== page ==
It’s common knowledge that there are certain genres of film that are
almost always snubbed by awards voters. These are usually comedies,
action films, horror movies, etc. Fortunately, we got some good ones of
those genres this year and I’d like to list a few of them in this, my
final Year In Review countdown.
These are my picks of 2010’s ten best “lowbrow” pictures. Some of
these are quirky, some are stupid, some are comedic, but all of them are
fun. That’s the key word for this list: “FUN.” These films are ranked
entirely in order of how much I enjoyed my time watching them, no matter
how guilty the pleasure may have been. That said, let’s dive in.
I realize that this is a strange entry on the list, as its annoying
jump scares and focus on more heady material don’t fit the profile of a
“wild ride.” Still, this is a film that went into obscurity all too
quickly and didn’t get nearly its due, so I want to give it a mention
somewhere in my Year In Review.
This movie was bursting at the seams with ambition. It had a detailed
and well-realized world adapted to vampire domination, it took the
unprecedented step of using vampires as a relevant metaphor for
overconsumption and it introduced a new method of curing vampirism that I
found elegant in its simplicity. This was a breath of fresh air for the
tired vampire subgenre and I personally think it’s a shame that the
film wasn’t better-received.
I’ll readily admit that this wasn’t entirely my kind of movie, mostly
because I’m not the kind of filmgoer who enjoys camp and I’m not very
good at letting blatant plot holes slide. Still, this was a unique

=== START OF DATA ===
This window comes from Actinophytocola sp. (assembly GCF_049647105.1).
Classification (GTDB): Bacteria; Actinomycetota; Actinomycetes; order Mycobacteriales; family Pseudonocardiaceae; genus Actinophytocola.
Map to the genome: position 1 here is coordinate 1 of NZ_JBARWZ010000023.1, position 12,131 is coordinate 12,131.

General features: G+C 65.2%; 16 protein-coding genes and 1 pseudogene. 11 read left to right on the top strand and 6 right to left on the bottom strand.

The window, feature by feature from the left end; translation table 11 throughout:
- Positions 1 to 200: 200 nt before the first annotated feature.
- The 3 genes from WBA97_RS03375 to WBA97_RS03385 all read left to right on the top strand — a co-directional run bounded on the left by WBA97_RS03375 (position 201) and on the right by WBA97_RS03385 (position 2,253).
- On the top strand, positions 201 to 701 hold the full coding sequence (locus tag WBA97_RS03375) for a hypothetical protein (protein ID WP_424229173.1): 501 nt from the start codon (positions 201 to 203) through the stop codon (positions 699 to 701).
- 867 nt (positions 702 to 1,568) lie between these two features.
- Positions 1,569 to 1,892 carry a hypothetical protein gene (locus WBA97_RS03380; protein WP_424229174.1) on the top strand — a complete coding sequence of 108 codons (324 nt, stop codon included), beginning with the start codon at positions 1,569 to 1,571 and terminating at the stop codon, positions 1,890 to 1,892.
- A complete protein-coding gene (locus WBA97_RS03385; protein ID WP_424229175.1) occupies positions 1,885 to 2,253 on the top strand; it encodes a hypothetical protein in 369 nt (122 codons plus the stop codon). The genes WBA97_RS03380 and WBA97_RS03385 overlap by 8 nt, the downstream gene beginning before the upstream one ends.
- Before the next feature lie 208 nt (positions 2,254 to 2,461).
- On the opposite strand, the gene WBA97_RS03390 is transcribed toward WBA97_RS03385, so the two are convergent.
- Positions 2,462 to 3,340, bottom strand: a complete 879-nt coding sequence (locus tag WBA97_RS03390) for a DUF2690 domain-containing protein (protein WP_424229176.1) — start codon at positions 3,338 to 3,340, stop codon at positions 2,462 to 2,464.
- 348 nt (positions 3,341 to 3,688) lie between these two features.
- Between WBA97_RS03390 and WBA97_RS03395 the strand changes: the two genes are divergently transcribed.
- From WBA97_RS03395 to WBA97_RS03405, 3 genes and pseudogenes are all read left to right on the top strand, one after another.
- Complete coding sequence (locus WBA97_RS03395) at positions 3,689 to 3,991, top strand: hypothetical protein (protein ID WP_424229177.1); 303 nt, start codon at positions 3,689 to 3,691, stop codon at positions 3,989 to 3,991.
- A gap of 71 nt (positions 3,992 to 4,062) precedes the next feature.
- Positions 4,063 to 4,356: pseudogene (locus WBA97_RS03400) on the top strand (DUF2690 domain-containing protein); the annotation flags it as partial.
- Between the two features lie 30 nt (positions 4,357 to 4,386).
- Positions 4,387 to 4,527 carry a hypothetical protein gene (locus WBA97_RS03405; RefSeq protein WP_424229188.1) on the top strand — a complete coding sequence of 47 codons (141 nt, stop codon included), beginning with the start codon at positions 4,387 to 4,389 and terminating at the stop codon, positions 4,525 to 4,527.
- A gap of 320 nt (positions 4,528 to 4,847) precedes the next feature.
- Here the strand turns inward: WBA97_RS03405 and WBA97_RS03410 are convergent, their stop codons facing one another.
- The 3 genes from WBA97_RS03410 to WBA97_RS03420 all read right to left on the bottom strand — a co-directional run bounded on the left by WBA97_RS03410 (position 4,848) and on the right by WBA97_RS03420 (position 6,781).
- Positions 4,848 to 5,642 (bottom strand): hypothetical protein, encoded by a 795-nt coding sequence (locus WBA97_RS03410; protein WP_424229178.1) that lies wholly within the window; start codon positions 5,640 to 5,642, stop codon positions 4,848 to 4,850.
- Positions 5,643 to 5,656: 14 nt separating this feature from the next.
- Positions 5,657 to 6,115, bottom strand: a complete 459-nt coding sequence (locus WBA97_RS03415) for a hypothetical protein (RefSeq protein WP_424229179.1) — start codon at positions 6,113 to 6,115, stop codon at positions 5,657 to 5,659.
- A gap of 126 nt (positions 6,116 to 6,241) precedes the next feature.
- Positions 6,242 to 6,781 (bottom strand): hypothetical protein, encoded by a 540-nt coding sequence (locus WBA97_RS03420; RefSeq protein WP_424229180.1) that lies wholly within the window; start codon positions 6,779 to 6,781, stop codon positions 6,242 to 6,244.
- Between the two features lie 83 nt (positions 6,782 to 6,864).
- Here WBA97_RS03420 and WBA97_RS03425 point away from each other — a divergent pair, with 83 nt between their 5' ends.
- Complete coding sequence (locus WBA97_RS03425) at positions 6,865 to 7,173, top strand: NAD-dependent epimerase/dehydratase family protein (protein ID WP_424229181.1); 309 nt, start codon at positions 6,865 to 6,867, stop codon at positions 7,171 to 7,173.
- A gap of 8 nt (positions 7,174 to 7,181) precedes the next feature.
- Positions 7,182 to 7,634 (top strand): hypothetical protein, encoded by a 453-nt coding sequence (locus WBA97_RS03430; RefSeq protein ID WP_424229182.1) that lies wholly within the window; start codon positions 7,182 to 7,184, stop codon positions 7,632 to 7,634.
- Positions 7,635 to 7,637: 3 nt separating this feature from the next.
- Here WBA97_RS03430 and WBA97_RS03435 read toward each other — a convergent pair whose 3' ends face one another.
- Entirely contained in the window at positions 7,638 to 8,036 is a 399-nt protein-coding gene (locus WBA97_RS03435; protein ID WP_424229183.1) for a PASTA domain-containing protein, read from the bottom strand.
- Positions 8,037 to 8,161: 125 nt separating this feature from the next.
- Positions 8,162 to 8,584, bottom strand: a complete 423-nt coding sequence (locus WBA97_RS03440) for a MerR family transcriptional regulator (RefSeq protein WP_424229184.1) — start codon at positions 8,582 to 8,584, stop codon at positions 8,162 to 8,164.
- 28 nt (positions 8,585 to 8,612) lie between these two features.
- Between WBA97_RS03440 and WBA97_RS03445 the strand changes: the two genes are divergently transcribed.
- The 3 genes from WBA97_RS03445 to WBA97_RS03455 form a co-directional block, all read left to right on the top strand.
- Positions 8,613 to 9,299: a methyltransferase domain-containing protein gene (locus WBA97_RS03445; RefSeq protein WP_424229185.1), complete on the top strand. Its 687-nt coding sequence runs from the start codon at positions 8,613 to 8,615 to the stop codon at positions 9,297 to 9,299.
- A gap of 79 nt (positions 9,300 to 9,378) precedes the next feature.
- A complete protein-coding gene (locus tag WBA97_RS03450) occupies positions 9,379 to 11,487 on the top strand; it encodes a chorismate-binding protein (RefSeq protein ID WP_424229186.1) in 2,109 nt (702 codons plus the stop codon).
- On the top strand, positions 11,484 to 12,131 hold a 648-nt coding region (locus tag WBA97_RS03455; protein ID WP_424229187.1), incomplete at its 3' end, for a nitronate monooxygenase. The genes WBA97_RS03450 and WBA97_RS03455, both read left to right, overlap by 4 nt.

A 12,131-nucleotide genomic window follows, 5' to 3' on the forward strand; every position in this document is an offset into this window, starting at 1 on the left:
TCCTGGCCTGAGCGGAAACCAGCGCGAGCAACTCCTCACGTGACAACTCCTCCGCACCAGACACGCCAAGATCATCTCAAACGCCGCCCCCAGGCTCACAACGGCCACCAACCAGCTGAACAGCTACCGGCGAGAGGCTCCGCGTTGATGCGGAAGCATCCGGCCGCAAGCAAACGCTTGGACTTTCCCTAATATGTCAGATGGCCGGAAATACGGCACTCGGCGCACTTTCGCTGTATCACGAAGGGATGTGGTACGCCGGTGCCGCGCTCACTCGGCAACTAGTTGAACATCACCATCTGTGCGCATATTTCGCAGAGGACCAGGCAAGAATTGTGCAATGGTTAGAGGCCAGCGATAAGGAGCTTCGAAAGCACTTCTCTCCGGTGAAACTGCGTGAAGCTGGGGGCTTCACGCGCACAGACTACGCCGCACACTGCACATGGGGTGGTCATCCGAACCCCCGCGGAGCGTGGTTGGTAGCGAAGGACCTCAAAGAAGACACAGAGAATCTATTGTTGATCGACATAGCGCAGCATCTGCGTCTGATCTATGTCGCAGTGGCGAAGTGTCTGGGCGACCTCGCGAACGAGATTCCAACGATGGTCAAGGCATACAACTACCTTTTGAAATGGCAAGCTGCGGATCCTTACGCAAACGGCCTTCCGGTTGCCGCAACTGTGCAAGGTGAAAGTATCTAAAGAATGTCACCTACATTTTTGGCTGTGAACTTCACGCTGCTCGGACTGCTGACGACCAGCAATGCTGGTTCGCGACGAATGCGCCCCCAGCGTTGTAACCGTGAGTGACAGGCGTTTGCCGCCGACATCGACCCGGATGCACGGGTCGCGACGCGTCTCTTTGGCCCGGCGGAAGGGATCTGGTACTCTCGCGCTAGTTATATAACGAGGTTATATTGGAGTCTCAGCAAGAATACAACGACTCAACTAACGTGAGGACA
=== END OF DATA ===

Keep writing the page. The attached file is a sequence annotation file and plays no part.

little picture that was nice in its own way. The film fit perfectly with
those kids’ action films of the ’80s and ’90s, which I admit made me a
touch nostalgic. Moreover, I liked the movie’s creativity and the plot
was a lot of fun to watch in a goofy kind of way. I also found the
ending to be quite poignant, even while it worked as parody.
Talk about a guilty pleasure. This film was not ashamed to have a
perfectly predictable story that rigidly stuck to all the established
conventions of the genre, but it wasn’t content to stop there. No,
Alexandre Aja and company took everything we’d expect from a monster
movie and cranked it up to 11. Thus, the film serves as a parody and a
tribute to all of its forebears, much as Snakes on a Plane did a
few years back.
Everything in the film works toward this intention. The movie’s
tongue-in-cheek tone is reinforced by the stunt casting, the lame
dialogue, the gimmicky 3D, the characters who are just asking to be fish
bait, their inventively gruesome deaths and the premise that
transparently sets itself up for the watery mass murder of drunk and
half-naked coeds. Throw in Kelly Brook and Riley Steele in what’s easily
the greatest nude scene of the year (and quite possibly the decade, for
that matter) and you’ve got yourself one hell of a good lowbrow time.
This film took the genius step of getting more characters to frighten
and/or kill, which allowed for much more scares than the original could
provide. Furthermore, being forced to watch this movie from a fixed
perspective led to a lot of tension as to what was happening just
off-camera. Even better, the movie was made with half a dozen fixed
cameras, so the editor could cut between them when the current view was